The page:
There’s no denying the power and influence of Alfred Hitchcock’s style – it’s his most enduring legacy, and what continues to attract film lovers and film students to his work – but what’s even more interesting is how eager he was to abandon that style in the name of experimentation. His underrated 1956 film The Wrong Man (newly released on Blu-ray by Warner Archive) eschews much of what we think of as the Hitchcock style: flashy color cinematography, studio tricks, baroque compositions, theatrical performances. Instead, he strips his favorite narrative – that of the innocent man, wrongly accused – down to its absolute bare bones with this story, shot on real New York City locations in black and white, of a jazz musician accused of robbery. Henry Fonda is aces in the leading role, his low-key approach a good fit for this naturalistic variation on the Hitchcock style, and in its true-story trappings and on-location weight, it feels less like an influence on Hitch’s many imitators than on television procedurals like Law and Order— Jason Bailey, Film Editor


Kanye’s 808s & Heartbreak

Kanye West’s The Life Of Pablo and all of the hoopla around it has severely stunted my longtime Kanye fandom. I have defended Kanye for years, claiming that haters simply failed to look past the headlines and into the deep cuts of his discography and public presence to find the goofy, brilliant mind of one of rap’s most important players. The fashion lines? Sure, it was a little bland, but his aspirations were the real star. He wanted to do things beyond selling records. And I liked that. But now, after two months of tiresome Tweeting and a scattershot album, I’ve had no choice but to retreat to 808s & Heartbreak, what’s collectively known as Kanye’s worst album but will, most likely, always be my favorite.

808s was the first album on which Kanye’s post-rap potential was revealed and realized, his aesthetic shifting from Polo pony to hard neutrals and nerdcore. He graduated from shutter shades and went straight to High Fashion, auto-tuned the hell out of everything, and employed some of the hardest-hitting 808 drumbeats of all time. Listen to “Love Lockdown” without getting amped up, and, well… I’ll quickly call you a closed-minded hater. — Shane Barnes, Associate Editor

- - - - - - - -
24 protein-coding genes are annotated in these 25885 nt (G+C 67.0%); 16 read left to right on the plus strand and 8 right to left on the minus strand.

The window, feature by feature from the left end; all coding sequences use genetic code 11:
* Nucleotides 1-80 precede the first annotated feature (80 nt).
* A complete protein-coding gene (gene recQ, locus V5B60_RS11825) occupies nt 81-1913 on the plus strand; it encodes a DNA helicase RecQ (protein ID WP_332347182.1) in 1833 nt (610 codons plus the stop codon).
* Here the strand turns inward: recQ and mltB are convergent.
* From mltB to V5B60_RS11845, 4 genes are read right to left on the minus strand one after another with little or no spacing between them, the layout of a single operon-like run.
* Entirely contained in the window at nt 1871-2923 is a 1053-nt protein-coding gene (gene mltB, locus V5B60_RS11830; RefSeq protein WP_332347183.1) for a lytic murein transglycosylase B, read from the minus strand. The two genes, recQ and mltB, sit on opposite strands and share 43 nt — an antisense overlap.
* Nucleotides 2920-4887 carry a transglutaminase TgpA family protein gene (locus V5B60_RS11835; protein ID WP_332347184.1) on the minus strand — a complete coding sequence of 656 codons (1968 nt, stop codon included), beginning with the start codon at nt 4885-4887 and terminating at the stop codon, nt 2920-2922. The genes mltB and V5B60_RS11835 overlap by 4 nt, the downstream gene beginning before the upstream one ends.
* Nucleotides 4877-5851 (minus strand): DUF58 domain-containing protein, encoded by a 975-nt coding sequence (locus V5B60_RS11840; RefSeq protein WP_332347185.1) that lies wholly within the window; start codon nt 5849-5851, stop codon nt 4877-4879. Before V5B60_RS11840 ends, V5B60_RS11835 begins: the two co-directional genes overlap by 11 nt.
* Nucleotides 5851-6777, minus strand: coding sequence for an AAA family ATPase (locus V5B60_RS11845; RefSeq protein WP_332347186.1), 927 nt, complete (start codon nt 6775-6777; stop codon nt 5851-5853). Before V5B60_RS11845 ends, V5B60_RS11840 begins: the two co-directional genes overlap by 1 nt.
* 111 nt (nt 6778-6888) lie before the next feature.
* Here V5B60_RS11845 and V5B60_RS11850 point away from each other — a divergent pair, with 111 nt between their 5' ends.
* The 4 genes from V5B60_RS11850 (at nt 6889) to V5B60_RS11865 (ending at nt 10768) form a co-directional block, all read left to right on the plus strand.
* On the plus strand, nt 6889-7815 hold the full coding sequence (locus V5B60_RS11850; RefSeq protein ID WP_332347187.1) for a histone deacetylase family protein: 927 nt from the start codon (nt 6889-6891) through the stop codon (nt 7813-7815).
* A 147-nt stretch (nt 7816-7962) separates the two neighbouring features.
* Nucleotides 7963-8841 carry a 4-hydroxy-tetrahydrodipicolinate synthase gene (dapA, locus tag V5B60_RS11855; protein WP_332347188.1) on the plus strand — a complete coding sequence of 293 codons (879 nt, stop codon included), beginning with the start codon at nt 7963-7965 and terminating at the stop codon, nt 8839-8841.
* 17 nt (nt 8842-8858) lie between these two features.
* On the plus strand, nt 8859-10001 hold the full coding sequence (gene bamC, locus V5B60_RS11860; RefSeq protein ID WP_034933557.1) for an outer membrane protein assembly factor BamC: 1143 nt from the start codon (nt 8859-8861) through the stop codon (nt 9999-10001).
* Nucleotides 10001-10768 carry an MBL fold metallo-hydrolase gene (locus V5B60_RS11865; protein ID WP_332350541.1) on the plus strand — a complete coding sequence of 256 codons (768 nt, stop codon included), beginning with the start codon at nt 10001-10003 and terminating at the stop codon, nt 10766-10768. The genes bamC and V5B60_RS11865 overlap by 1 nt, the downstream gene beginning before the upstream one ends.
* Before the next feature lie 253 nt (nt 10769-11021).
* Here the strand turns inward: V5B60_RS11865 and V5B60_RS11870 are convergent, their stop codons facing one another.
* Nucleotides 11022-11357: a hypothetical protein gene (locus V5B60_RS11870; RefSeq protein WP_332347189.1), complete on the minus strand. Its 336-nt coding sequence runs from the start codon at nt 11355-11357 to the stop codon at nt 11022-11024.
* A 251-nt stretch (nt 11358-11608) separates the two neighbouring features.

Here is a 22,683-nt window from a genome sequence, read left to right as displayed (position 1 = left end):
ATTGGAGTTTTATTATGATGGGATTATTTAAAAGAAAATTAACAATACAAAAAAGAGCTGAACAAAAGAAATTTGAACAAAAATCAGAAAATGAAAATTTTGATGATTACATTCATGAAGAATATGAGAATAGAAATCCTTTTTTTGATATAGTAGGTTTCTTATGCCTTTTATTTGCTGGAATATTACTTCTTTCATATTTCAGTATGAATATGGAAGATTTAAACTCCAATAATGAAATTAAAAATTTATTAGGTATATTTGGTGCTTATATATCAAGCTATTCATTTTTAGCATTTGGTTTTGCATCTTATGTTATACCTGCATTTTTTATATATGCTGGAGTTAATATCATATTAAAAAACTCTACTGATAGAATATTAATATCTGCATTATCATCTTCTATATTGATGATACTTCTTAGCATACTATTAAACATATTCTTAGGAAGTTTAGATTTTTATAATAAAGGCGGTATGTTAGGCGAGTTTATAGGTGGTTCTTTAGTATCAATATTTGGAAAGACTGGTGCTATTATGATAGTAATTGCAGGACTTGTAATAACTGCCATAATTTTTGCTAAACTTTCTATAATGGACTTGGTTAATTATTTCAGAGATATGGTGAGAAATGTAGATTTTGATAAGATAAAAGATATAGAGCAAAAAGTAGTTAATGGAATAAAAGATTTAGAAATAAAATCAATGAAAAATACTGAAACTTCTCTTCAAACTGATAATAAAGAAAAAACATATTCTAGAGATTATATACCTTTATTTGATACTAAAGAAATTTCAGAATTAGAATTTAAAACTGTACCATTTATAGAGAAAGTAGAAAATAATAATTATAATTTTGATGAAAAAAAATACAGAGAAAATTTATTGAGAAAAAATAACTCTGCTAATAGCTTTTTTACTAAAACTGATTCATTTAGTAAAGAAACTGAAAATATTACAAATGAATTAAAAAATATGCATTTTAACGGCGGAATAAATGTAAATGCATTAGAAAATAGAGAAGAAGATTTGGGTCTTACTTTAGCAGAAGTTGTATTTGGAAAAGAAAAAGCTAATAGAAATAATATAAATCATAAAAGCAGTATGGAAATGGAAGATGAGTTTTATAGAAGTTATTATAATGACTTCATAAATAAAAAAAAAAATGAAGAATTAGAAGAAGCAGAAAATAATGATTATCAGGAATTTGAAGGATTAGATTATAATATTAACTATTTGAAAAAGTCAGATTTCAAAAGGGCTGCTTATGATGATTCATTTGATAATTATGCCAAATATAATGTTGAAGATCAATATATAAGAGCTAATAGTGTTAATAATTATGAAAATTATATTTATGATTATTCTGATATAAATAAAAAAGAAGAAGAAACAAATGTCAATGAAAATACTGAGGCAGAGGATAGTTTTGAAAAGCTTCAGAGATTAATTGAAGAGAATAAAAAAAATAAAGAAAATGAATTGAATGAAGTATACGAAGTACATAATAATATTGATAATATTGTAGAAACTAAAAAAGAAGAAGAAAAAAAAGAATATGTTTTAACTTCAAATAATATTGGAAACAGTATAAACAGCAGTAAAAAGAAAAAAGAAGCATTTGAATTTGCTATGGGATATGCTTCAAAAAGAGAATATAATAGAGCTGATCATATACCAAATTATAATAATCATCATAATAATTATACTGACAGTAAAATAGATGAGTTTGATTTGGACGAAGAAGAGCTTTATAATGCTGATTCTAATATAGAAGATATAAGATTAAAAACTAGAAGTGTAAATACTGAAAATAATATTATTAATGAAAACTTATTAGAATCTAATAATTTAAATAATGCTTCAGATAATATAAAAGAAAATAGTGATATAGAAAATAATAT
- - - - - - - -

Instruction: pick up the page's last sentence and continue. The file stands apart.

Betty Wright

Via the Guardian, we were reminded this morning of soul queen Betty Wright, who so memorably ‘Sanctified‘ Rick Ross’ Mastermind tape with none other than Yeezus himself. But Ms. Wright has been slaying since before Kanye West was ever conceived, and at 60+ years of age, continues to do so. For evidence, look no farther than this clip from a lily-white Jools Holland New Year’s Eve special; at one point she channels the spirit of Tina Turner, before adlibbing her way to the finish line. She’s the rare soul singer who can make a vocal from this century sound like a sample from the past. — Matthew Ismael Ruiz, Music Editor


deadpool1-gallery-image

Deadpool (dir. Tim Miller)

With well-timed references, visual gags, unabashedly crass one-liners hardwired into its DNA, Deadpool is too quick-witted not to elicit a chuckle from even the most comic-fatigued movie-goer. Ryan Reynolds impeccably straddles the line the most likable asshole and the least likable hero in recent memory. At the same time, while pundits aren’t wrong in taking the success of Deadpool as a sign that we’re thirsty for R-rated comic book movies, they’re kind of missing the point. Deadpool is the role model for the internet comments section: He knows the difference between good and evil, but can’t always be bothered to do the right thing and he definitely won’t let anyone hold him accountable for anything he’s done. — Michael Epstein, Editorial Apprentice 


Empress Of — “Standard” 

When my Flavorwire colleague Shane Barnes “staff picked” Empress Of’s “Need Myself” a while back, I went to see what all the fuss was about — and to my surprise, I found that all of the fuss was about someone I used to sit next to in high school biology! But once I got past the initial, “woah I used to sit next to this person in high school biology!” excitement, I was able to unadulteratedly start enjoying the greatness of Empress Of’s (Lorely Rodriguez’s) LP, Me. I was especially struck by the track “Standard,” which is the most measured on the album, allowing Rodriguez’s glassy vocals to coast atop a staccato wave of ebbing and flowing panting towards completely stunning chorus. In an interview, Rodriguez spoke of the the song having emerged from her stay in Mexico, during which she saw “families on the side of the road selling firewood for pennies,” and decided to write from their perspective. The song never falls into sentimental or didactic traps, though — rather, its lyrics are opaque and intriguing enough to establish a sense of distance — which the listener then has to work, and wants to work, to cross. — Moze Halperin, Associate Editor